Sleep apnea is a sleep breathing disorder that is characterized by interruptions of breathing during sleep. It is a potentially life-threatening sleep disorder characterized by repeated pauses in breathing during sleep. The term sleep apnea is derived from the Greek etymology meaning “without breath”. Sleep apnea occurs when breathing is suspended for periods of 10 seconds or longer. Breathing pauses can last anywhere from several seconds to minutes and occur 5 times or more in an hour during sleep. Ongoing disrupted breathing causes an imbalance between the carbon dioxide and oxygen levels in the bloodstream, as not enough carbon dioxide is exiting and not enough oxygen is entering the body. Sensing this imbalance, the brain sends a message to the body, telling it to wake up to restart the breathing process. People with sleep apnea will partially awake as they struggle to breathe, and this is often accompanied by loud snoring or choking sensations. Because people with sleep apnea don’t always completely awake during the episodes, they are often unaware they have a sleeping disorder and it can remain undiagnosed.
Doctors estimate that 9.1% of men and 4% of women have sleep apnea. That translates to 18-25 million Americans (1 in every 15) living with sleep apnea. Possibly as few as 5% have been diagnosed, or have taken a sleep study. A person afflicted with untreated obstructive sleep apnea (OSA) is up to 4 times more likely to have a stroke, as well as 3 times more likely to have heart disease. Approximately 50% of all patients who have hypertension, or high blood pressure, are also afflicted with obstructive sleep apnea. People suffering from OSA are as much as 6 times more likely to be involved in a car crash than those without sleep disorders. This is due to the fact that they are drowsy from lack of sleep.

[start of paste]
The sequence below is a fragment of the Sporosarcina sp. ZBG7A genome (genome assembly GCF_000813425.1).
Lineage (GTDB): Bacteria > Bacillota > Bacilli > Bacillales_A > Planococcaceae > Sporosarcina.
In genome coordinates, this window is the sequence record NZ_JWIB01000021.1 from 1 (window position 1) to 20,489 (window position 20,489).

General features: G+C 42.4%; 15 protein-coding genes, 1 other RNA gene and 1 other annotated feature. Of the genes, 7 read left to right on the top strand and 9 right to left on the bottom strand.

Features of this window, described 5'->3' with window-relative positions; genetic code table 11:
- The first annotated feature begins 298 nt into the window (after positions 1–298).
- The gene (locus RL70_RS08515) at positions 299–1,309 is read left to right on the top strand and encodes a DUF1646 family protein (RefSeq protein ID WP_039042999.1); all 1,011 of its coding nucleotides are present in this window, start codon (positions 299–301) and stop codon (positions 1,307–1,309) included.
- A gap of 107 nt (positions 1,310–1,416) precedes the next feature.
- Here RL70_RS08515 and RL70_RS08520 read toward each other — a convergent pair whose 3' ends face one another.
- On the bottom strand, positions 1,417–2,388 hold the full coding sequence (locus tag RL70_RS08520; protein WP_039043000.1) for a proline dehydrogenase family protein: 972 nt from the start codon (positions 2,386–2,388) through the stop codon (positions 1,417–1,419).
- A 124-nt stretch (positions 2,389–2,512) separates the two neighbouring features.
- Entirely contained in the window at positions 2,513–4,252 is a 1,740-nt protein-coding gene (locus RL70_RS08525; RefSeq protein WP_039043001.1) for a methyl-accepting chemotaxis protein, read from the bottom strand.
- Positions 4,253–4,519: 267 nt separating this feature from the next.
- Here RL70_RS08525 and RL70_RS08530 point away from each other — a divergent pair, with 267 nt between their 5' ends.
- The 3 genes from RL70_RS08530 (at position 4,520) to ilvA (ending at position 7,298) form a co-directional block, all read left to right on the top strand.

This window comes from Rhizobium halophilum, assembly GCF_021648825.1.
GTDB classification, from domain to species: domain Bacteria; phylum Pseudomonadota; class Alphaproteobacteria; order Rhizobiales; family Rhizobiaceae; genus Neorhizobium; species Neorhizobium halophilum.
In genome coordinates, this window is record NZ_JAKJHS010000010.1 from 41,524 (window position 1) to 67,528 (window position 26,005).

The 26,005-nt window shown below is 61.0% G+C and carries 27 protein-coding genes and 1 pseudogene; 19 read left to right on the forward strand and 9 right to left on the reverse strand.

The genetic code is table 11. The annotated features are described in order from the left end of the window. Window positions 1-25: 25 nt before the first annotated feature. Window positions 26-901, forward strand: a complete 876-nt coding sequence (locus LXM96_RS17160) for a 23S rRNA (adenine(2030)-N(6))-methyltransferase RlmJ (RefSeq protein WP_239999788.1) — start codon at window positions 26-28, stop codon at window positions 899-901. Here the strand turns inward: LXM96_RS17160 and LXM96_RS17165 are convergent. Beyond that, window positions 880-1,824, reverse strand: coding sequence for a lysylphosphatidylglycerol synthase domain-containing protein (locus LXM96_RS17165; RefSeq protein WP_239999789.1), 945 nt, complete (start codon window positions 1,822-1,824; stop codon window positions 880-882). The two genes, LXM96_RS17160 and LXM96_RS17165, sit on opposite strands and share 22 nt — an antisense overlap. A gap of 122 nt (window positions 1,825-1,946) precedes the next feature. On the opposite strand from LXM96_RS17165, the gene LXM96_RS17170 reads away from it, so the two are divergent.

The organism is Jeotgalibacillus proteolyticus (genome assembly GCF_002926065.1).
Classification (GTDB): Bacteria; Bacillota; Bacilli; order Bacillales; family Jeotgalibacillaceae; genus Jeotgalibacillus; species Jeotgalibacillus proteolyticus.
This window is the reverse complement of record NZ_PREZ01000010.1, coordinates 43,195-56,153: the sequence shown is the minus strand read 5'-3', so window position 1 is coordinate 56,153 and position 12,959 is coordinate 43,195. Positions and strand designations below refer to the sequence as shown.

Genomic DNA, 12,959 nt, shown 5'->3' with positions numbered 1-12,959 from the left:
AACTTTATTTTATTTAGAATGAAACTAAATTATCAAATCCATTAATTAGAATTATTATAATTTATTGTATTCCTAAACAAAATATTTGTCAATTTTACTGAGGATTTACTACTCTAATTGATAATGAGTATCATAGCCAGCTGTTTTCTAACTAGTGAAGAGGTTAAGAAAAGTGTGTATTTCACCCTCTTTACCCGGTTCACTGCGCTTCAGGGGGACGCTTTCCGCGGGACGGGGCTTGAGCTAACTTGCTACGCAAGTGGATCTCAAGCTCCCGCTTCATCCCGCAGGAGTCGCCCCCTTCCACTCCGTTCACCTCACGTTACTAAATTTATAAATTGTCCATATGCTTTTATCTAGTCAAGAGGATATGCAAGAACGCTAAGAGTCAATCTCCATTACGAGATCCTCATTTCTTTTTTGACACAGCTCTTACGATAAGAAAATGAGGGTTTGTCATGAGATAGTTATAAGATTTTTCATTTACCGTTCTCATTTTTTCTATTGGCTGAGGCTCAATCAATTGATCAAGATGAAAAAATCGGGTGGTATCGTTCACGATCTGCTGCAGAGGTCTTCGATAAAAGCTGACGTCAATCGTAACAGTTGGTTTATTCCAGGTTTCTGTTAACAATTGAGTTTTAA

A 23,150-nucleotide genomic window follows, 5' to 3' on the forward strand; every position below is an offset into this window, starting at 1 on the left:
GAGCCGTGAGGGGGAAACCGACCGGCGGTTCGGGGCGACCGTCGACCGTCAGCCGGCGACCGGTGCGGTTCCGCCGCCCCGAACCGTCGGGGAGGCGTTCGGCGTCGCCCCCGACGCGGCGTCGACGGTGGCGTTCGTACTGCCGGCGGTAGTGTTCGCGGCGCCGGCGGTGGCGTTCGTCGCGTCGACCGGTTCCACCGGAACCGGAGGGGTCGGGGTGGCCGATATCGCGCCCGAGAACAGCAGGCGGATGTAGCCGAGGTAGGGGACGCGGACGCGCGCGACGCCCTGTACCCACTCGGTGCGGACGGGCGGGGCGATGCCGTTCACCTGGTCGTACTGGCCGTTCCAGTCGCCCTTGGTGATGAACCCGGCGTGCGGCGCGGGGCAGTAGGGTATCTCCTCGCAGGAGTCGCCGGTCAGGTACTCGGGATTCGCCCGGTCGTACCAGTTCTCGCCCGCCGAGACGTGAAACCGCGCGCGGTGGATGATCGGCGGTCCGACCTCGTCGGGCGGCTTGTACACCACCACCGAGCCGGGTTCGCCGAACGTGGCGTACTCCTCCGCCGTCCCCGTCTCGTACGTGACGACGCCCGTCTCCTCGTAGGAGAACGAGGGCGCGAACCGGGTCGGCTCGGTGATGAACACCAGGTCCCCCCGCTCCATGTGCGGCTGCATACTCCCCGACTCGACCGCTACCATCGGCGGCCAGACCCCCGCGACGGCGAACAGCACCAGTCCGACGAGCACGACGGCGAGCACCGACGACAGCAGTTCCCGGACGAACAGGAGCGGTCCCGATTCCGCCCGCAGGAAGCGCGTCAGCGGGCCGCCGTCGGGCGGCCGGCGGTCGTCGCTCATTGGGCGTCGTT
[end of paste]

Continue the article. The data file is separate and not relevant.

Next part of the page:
Even though sleep apnea can affect anyone regardless of age, weight, and gender, these factors indicate a higher likelihood of having sleep apnea: mouth breathing, excess weight, neck size, family history, use of alcohol or sedatives, smoking, being a male, age, narrowed airway, enlarged tonsils or jaw structure.
Click here to fill out a STOP BANG questionnaire and determine if you are at high risk.
Sleep apnea is measured by the number of times you stopped or reduced breathing per hour. Together, these events are counted and known as the Apnea-Hypopnea Index (AHI). A sleep study will measure your AHI as well as the drop in your blood-oxygen levels to help determine the severity of the disease. If you have obstructive sleep apnea, your sleep study results will indicate mild, moderate or severe sleep apnea.
There are two main types of this disorder; central sleep apnea which occurs when the brain fails to send important signals to the breathing muscles, and obstructive sleep apnea which occurs when air cannot flow through the nose or mouth even though the body is still trying to breathe. Obstructive sleep apnea is far more prevalent and easily treatable by the dentist.
Common signs of obstructive sleep apnea can include severe early morning headaches, sleepiness in the daytime, and insomnia. Fortunately, the dentist is equipped with the necessary technology and expertise to treat sleep apnea in several different ways.
Reason for treating sleep apnea